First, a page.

Whenever possible, the kids came with us; especially in the early days when we didn’t know anyone in India. We decided they wouldn’t determine our comings and goings. If we needed to go somewhere, they would have to fit in with our plans.
Right from the start, we established that days were for kids and evenings were for adults. We tried our best to have the kids in bed by 7.30 pm so Tony and I could have time together. The kids were full on and had the time of their lives from the moment the sun rose ‘til the time it set. They got lots of attention for at least twelve hours out of twenty-four. If left to them, they would have taken the other available twelve. That’s why we didn’t leave it to them. That was our time to catch up, talk without shouting above noise and spend uninterrupted time with friends who popped in. We fed, read and bed them and then enjoyed some peace and quiet. If they wandered out, they were sent back, if they called “MOMMMMY,” the answer was, “Nooo.”
Evening meetings were a challenge. It was tempting to skip them and stay home with the kids. Knowing we would come home late and have to walk the five-minute path in the pitch dark with three sleepy children didn’t help. We had to be extremely organised which went slightly against our organic tendency. They had to be in their pyjamas, fed and ready way ahead of time. When we got to our destination they went straight into a bedroom or quiet room to lie down. If they were allowed into the action they would get hyper and take ages to sleep.
Sunday mornings were always there to confirm the Law of Murphy. We would run out of water, gas or there would be a major traffic jam in the bazaar. Instead of coming out of our devotional times shining with God’s glory and ready for church, we were often stressed out and irritated with each other. A lot of it had to do with being unorganised. If I planned well the night before, things seemed to go well. The kids had to have snacks, water, something to do and a blanket to sit on in the hall.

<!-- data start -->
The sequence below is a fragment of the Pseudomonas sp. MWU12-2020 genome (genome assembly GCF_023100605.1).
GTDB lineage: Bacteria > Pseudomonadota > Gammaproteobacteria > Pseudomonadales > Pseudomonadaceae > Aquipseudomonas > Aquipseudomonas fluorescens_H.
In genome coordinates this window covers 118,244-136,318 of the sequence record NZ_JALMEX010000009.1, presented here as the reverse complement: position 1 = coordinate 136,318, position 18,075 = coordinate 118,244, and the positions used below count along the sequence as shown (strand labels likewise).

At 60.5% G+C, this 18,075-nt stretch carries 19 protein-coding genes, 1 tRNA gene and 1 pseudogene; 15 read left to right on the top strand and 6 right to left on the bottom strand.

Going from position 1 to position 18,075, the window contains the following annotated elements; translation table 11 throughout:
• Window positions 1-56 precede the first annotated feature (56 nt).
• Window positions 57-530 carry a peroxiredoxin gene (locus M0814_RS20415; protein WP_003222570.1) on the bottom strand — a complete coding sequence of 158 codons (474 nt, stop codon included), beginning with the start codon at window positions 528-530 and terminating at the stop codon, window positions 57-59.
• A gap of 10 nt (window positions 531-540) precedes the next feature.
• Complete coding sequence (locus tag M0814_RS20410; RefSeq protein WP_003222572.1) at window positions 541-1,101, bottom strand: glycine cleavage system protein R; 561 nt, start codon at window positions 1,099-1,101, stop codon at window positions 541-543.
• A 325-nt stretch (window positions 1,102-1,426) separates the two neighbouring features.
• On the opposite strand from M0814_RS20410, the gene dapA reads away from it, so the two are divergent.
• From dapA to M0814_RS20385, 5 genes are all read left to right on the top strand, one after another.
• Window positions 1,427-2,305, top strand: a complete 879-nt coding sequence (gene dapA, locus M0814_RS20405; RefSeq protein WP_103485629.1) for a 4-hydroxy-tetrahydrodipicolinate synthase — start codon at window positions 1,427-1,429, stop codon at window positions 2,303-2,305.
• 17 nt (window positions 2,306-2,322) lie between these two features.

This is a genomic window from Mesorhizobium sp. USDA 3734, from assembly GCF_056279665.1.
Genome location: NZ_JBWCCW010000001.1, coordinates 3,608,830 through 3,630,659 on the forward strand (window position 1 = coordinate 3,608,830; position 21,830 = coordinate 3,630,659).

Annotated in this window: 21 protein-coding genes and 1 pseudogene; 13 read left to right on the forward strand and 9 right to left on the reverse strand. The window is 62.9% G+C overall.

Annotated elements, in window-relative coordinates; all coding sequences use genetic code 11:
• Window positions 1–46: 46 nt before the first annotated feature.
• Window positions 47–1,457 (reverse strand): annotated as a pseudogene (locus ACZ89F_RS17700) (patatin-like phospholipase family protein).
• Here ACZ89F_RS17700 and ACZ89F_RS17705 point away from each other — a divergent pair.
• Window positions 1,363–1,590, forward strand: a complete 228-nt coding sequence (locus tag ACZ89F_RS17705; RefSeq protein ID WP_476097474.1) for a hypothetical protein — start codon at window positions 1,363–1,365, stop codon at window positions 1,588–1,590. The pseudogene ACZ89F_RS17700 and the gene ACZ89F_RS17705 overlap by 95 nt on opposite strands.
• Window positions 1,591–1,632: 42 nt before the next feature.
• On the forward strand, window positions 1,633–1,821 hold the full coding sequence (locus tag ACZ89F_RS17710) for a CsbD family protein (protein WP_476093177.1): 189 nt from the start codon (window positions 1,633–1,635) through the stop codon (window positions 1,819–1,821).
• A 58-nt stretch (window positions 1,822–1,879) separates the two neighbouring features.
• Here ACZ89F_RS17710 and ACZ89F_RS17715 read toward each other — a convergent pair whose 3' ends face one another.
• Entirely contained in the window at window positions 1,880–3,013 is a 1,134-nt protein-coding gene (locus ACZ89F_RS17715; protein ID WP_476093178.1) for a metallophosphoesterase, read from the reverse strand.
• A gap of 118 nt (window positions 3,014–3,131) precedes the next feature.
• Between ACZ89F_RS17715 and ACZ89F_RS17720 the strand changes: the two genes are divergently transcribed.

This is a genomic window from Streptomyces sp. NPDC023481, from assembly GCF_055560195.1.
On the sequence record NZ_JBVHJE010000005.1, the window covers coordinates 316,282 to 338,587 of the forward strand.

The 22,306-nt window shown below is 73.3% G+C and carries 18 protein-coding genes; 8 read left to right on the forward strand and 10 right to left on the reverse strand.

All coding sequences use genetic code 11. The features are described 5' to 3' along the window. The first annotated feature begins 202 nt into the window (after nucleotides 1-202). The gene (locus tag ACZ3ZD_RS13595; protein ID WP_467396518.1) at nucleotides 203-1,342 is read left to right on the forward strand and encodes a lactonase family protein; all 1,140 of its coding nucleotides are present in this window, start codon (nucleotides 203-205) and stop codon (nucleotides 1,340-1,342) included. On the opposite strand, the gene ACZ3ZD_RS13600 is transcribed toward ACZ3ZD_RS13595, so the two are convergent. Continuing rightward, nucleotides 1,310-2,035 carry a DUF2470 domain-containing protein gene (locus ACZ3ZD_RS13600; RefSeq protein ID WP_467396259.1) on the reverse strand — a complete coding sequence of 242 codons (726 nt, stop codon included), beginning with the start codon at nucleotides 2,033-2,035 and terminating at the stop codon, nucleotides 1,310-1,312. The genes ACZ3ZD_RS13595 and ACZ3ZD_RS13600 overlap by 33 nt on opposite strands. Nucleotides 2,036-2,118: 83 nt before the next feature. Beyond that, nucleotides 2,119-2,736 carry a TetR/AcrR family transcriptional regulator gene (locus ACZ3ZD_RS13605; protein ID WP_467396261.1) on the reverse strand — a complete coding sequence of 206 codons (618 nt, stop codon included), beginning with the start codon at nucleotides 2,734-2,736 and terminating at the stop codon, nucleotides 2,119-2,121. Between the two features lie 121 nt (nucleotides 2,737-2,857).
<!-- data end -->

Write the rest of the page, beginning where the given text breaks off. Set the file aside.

We wanted them to learn to sleep anywhere. When we travelled with Ash to New Zealand, she was nine months old. We stayed in shady hotels where there wasn’t much space. We cleared out the bottom drawer of a chest of drawers and put her in there to sleep. Of course she had a blanket and we didn’t close the drawer. The halls in Mussoorie were really grubby and there wasn’t anywhere to put babies. During our services, Tony’s guitar case was a perfect bed for Jordan. On one of our trips, we emptied out a suitcase and made a bed for Zoë.
We figured that if they could sleep anywhere, we could take them anywhere. If they could only sleep in their cosy bed at home, we would have a problem. If they couldn’t sleep with noise, we would have to tip toe around the house so they could sleep. The best thing was for them to get used to sleeping in noisy environments.
India was rated as one of the noisiest countries in the world. If our kids could only sleep when it was quiet, they would hardly ever sleep. India was not going to change for our kids. They had to adjust to her.